Urine Samples Used to Detect Bladder Cancer
SCIENTISTS have developed a non-invasive bisulphite sequencing test to detect bladder cancer using urine samples that matches the performance of a cystoscopy, the current clinical standard.
The UroMark test was developed by researchers at the University College of London (UCL), London, UK and uses genomic sequence to detect abnormal cancer DNA in a patient’s urine. The test could help to reduce costs in the management of bladder cancer as well as being a non-invasive alternative to cystoscopy procedures which currently cost more than £55 million a year in the UK.
In a proof-of-concept study, Prof John Kelly and Dr Andy Feber who led the research group at UCL defined a 150 CpG loci biomarker panel. Using the panel, they developed the UroMark test to detect bladder cancer in urinary sediment. The researchers validated the test in a cohort of 274 non-cancer (n=167) and cancer (n=107) urine samples with an area under the curve of 97%. The classifier sensitivity was 98%, specificity of 97%, and negative predictive value of 97% for the detection of bladder cancer compared to non-cancer urine. The researchers note the sensitivity of a cystoscopy of 90–97%.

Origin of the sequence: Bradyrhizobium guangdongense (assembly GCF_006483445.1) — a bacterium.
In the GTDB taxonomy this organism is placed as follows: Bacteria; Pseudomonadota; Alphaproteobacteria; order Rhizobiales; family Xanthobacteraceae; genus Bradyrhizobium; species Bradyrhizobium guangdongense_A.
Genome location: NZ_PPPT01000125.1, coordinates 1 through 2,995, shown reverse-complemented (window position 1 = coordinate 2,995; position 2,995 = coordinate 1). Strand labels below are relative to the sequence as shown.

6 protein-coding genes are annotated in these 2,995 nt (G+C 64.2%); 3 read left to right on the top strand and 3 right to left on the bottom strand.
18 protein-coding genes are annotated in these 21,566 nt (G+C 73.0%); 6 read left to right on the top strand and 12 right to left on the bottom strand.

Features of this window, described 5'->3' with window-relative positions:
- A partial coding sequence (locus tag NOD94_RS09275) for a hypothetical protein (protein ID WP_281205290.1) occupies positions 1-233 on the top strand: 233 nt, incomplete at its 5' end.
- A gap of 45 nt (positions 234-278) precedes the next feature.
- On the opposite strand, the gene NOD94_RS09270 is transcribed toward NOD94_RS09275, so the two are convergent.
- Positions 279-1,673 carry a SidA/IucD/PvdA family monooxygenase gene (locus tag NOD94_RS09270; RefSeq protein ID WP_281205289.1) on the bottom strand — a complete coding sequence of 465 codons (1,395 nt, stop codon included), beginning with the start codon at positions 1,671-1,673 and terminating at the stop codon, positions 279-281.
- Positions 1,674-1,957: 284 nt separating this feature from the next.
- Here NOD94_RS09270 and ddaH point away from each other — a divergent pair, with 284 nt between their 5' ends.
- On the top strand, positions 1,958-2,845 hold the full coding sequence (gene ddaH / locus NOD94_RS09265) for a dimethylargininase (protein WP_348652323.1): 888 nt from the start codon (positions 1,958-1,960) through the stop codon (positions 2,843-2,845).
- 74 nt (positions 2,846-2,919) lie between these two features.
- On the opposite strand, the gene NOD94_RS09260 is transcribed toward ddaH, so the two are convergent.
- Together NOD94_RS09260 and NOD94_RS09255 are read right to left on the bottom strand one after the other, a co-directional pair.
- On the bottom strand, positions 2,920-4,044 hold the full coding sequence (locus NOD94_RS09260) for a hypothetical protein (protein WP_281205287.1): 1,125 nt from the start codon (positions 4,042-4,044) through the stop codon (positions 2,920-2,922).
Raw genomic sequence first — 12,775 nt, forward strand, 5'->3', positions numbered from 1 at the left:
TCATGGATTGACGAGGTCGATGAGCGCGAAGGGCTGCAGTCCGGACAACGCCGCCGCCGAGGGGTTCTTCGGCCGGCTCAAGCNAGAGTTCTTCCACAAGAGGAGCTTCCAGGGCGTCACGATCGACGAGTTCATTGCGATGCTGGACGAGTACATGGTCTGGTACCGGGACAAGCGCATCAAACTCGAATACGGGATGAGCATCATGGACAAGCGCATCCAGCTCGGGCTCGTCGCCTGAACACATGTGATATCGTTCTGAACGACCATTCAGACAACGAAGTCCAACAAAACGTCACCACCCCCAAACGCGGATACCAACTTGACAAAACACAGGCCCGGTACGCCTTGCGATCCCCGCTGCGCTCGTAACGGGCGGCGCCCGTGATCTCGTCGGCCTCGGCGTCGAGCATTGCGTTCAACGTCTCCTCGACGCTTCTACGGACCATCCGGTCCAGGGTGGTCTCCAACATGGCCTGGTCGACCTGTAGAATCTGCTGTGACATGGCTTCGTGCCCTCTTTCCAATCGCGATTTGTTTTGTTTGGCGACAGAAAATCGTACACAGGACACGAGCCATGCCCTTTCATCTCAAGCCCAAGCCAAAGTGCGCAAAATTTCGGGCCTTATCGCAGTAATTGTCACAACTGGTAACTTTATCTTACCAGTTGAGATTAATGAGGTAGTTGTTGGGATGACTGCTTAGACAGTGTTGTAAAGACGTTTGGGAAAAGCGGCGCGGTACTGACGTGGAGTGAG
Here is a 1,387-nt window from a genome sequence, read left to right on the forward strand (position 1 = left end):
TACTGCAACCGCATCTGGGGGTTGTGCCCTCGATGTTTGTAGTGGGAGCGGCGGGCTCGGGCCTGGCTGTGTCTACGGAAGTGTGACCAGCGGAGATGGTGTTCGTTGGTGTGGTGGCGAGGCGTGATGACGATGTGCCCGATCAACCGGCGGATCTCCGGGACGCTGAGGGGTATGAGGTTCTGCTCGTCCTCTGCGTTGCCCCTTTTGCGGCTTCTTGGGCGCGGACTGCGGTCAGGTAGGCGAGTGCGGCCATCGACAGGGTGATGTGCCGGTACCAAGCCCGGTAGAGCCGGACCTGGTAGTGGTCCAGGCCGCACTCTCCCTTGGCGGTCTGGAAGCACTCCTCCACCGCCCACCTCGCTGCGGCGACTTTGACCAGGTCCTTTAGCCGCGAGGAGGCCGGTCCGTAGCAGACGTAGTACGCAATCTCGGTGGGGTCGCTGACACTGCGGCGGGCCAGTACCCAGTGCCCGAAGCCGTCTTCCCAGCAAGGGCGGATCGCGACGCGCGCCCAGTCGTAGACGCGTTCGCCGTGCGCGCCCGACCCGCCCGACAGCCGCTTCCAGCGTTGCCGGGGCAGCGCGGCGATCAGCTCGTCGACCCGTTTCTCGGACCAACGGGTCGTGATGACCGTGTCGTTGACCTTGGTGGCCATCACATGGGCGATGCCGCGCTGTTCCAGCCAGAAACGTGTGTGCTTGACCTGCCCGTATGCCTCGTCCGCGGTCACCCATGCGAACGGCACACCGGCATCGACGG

The researchers have also received £1.42 million of funding from the Medical Research Council (MRC) for two larger trials that are currently underway across 32 hospitals in the UK. The trials will aim to confirm the accuracy of the UroMark before it becomes available for clinical use.
UroMark could be used by general practitioners (GPs) for earlier tests to detect bladder cancer, rather than requiring patients to visit a hospital or clinic for more expensive procedures. “We have good evidence that patients, particularly females, are diagnosed late with bladder cancer and often patients visit a GP several times with symptoms prior to detection. Having the UroMark test available to GPs will mean that patients can be tested at an early state to rule out bladder cancer,” explained Prof Kelly.
Jack Redden, Reporter